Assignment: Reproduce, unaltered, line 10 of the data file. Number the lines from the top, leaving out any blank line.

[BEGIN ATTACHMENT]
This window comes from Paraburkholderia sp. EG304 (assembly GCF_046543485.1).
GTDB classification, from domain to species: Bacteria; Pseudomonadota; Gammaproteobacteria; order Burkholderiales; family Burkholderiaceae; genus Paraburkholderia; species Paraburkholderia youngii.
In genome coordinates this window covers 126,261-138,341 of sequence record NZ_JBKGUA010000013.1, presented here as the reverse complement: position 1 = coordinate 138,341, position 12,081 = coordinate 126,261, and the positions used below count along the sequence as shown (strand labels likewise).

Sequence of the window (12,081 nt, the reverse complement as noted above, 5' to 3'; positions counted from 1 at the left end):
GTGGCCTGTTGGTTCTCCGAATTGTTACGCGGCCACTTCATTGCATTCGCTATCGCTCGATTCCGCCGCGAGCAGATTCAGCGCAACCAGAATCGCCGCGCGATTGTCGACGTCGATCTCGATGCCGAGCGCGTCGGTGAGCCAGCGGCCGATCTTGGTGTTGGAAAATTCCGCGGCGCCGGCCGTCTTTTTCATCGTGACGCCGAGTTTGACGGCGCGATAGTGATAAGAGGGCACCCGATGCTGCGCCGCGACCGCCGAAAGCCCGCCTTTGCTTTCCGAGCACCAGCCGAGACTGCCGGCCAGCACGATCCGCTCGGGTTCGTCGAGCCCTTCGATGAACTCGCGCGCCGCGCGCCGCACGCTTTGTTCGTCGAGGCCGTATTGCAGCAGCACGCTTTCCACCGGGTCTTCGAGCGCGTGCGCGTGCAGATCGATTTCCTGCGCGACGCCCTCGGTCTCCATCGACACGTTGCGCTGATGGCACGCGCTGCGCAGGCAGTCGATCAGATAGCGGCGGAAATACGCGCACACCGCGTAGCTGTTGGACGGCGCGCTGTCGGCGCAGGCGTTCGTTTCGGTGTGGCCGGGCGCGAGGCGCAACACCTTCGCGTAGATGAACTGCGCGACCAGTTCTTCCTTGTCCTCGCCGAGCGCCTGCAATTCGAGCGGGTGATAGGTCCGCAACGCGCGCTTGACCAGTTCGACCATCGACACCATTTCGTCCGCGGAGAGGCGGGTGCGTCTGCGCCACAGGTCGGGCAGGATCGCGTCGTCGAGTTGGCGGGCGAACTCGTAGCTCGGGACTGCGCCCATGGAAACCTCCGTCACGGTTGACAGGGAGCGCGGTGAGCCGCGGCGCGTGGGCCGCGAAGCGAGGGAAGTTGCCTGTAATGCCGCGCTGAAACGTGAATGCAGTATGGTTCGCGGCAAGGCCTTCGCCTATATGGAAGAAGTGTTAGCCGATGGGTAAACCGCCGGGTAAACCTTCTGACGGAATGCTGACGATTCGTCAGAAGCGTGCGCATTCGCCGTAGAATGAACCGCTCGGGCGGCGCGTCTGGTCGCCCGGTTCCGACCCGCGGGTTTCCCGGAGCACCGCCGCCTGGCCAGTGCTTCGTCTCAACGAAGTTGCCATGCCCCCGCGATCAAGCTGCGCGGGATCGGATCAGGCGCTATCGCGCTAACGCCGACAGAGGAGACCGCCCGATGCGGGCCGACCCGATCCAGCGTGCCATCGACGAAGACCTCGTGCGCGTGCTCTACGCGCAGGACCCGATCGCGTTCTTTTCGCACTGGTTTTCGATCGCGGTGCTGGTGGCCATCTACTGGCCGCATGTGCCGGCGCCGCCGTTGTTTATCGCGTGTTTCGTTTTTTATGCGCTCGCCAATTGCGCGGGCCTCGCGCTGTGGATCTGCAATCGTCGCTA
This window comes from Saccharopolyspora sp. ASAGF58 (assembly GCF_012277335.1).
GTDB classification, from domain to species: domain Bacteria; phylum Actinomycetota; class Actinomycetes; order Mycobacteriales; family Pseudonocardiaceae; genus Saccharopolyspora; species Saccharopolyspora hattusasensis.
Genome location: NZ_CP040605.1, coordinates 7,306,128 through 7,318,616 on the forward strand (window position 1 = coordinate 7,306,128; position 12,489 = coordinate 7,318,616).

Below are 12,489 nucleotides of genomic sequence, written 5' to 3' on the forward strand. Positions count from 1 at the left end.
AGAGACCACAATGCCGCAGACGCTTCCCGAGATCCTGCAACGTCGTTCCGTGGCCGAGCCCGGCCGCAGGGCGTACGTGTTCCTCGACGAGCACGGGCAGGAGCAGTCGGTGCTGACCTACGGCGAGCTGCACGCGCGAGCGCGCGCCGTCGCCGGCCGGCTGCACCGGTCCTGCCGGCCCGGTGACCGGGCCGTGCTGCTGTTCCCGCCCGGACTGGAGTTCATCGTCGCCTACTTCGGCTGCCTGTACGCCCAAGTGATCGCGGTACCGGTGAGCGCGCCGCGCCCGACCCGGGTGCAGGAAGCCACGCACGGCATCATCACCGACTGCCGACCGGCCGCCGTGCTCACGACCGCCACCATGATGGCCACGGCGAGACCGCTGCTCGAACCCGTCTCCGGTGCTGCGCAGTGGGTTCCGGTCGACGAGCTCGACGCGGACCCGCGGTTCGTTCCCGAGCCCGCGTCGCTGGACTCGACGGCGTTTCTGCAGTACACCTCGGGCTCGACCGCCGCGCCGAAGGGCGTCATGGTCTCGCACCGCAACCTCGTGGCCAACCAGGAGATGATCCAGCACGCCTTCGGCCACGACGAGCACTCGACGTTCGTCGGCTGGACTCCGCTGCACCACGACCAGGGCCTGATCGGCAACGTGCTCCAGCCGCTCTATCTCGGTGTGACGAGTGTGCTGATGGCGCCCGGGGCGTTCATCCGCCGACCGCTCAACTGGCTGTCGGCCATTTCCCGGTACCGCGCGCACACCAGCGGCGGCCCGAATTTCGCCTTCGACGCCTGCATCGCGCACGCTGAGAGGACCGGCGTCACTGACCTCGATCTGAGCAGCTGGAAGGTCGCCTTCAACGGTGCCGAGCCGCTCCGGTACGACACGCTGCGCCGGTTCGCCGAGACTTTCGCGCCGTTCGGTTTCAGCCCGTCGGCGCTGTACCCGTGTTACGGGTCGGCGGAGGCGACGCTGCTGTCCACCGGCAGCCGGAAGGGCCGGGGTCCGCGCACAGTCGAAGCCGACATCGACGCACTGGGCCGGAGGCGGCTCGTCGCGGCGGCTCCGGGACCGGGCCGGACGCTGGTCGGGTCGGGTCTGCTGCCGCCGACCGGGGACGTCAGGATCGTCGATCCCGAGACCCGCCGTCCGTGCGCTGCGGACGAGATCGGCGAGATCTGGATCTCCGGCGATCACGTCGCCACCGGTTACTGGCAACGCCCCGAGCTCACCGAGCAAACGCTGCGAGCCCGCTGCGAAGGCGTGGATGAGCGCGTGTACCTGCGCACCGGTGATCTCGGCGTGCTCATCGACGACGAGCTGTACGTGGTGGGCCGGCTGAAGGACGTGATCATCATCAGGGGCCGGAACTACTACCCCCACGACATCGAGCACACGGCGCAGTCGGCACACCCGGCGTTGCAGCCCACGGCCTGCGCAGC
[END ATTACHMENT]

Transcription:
AGAGACCACAATGCCGCAGACGCTTCCCGAGATCCTGCAACGTCGTTCCGTGGCCGAGCCCGGCCGCAGGGCGTACGTGTTCCTCGACGAGCACGGGCAGGAGCAGTCGGTGCTGACCTACGGCGAGCTGCACGCGCGAGCGCGCGCCGTCGCCGGCCGGCTGCACCGGTCCTGCCGGCCCGGTGACCGGGCCGTGCTGCTGTTCCCGCCCGGACTGGAGTTCATCGTCGCCTACTTCGGCTGCCTGTACGCCCAAGTGATCGCGGTACCGGTGAGCGCGCCGCGCCCGACCCGGGTGCAGGAAGCCACGCACGGCATCATCACCGACTGCCGACCGGCCGCCGTGCTCACGACCGCCACCATGATGGCCACGGCGAGACCGCTGCTCGAACCCGTCTCCGGTGCTGCGCAGTGGGTTCCGGTCGACGAGCTCGACGCGGACCCGCGGTTCGTTCCCGAGCCCGCGTCGCTGGACTCGACGGCGTTTCTGCAGTACACCTCGGGCTCGACCGCCGCGCCGAAGGGCGTCATGGTCTCGCACCGCAACCTCGTGGCCAACCAGGAGATGATCCAGCACGCCTTCGGCCACGACGAGCACTCGACGTTCGTCGGCTGGACTCCGCTGCACCACGACCAGGGCCTGATCGGCAACGTGCTCCAGCCGCTCTATCTCGGTGTGACGAGTGTGCTGATGGCGCCCGGGGCGTTCATCCGCCGACCGCTCAACTGGCTGTCGGCCATTTCCCGGTACCGCGCGCACACCAGCGGCGGCCCGAATTTCGCCTTCGACGCCTGCATCGCGCACGCTGAGAGGACCGGCGTCACTGACCTCGATCTGAGCAGCTGGAAGGTCGCCTTCAACGGTGCCGAGCCGCTCCGGTACGACACGCTGCGCCGGTTCGCCGAGACTTTCGCGCCGTTCGGTTTCAGCCCGTCGGCGCTGTACCCGTGTTACGGGTCGGCGGAGGCGACGCTGCTGTCCACCGGCAGCCGGAAGGGCCGGGGTCCGCGCACAGTCGAAGCCGACATCGACGCACTGGGCCGGAGGCGGCTCGTCGCGGCGGCTCCGGGACCGGGCCGGACGCTGGTCGGGTCGGGTCTGCTGCCGCCGACCGGGGACGTCAGGATCGTCGATCCCGAGACCCGCCGTCCGTGCGCTGCGGACGAGATCGGCGAGATCTGGATCTCCGGCGATCACGTCGCCACCGGTTACTGGCAACGCCCCGAGCTCACCGAGCAAACGCTGCGAGCCCGCTGCGAAGGCGTGGATGAGCGCGTGTACCTGCGCACCGGTGATCTCGGCGTGCTCATCGACGACGAGCTGTACGTGGTGGGCCGGCTGAAGGACGTGATCATCATCAGGGGCCGGAACTACTACCCCCACGACATCGAGCACACGGCGCAGTCGGCACACCCGGCGTTGCAGCCCACGGCCTGCGCAGC